Failed efforts to allow people to carry concealed weapons on college campuses and to allow some public-school employees and volunteers to be armed will be back before lawmakers next year.
The Senate likely will not move forward with a controversial measure that would allow people with concealed-weapons licenses to carry guns on the campuses of Florida colleges and universities.
When you think of university campuses, lofty ideals and deep thoughts come to mind. You don’t think of a shooting gallery. But that’s what some fear Florida campuses might become if a bill in the legislature hits the mark.
Florida NRA leader Marion Hammer is accusing campus police chiefs from Florida’s public universities of using tax dollars to lobby because they spoke in Tallahassee against a bill allowing guns on campuses.
The Senate, despite continued opposition from some Democrats, is one step closer to passing a National Rifle Association-supported measure that would allow more people to carry concealed weapons during emergency evacuations.
With lawmakers split along party lines, a Senate education committee Monday approved a controversial bill that would allow people with concealed-weapons licenses to carry guns on the campuses of state colleges and universities.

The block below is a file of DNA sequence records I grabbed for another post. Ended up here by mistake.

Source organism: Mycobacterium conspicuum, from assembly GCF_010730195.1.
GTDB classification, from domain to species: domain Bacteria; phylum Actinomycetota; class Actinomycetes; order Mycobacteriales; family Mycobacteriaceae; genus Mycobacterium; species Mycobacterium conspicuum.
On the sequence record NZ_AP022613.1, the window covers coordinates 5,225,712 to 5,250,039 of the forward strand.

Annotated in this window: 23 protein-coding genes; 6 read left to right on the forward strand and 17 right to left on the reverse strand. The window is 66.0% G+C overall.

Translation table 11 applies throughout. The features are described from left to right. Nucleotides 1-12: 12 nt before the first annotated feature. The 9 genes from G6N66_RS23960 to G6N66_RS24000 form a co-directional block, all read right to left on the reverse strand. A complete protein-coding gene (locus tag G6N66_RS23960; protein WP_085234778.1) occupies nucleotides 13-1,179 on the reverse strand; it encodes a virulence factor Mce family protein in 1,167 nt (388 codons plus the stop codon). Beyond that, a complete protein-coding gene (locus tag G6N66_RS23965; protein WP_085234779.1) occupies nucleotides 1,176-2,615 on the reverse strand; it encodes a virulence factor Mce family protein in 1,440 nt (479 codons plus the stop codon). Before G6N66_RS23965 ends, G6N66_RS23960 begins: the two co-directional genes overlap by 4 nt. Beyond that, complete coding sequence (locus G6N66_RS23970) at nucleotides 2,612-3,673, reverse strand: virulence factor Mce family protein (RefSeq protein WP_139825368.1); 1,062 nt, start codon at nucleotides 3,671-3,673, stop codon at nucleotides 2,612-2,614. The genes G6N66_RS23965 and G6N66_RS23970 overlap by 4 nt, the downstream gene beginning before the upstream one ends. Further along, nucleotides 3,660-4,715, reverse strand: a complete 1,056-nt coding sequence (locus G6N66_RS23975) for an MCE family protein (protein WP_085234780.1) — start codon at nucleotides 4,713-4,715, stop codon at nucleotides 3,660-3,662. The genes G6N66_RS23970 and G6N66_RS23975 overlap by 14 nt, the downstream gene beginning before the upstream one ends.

After a similar measure died on the Senate floor nearly a year ago, the odds continued to improve Thursday for an NRA-supported measure that would allow more people to carry concealed weapons during emergency evacuations.
A strong shot in the arm Wednesday for a law that would allow teachers and others to arm themselves in public schools in Florida.
A National Rifle Association-supported measure that failed to win legislative approval a year ago appears to have a clear shot of advancing now that it has the backing of the Florida Sheriffs Association.
A federal appeals court has upheld the state’s controversial “docs vs. glocks” bill, overturning an earlier court ruling that had blocked part of the law from being enforced.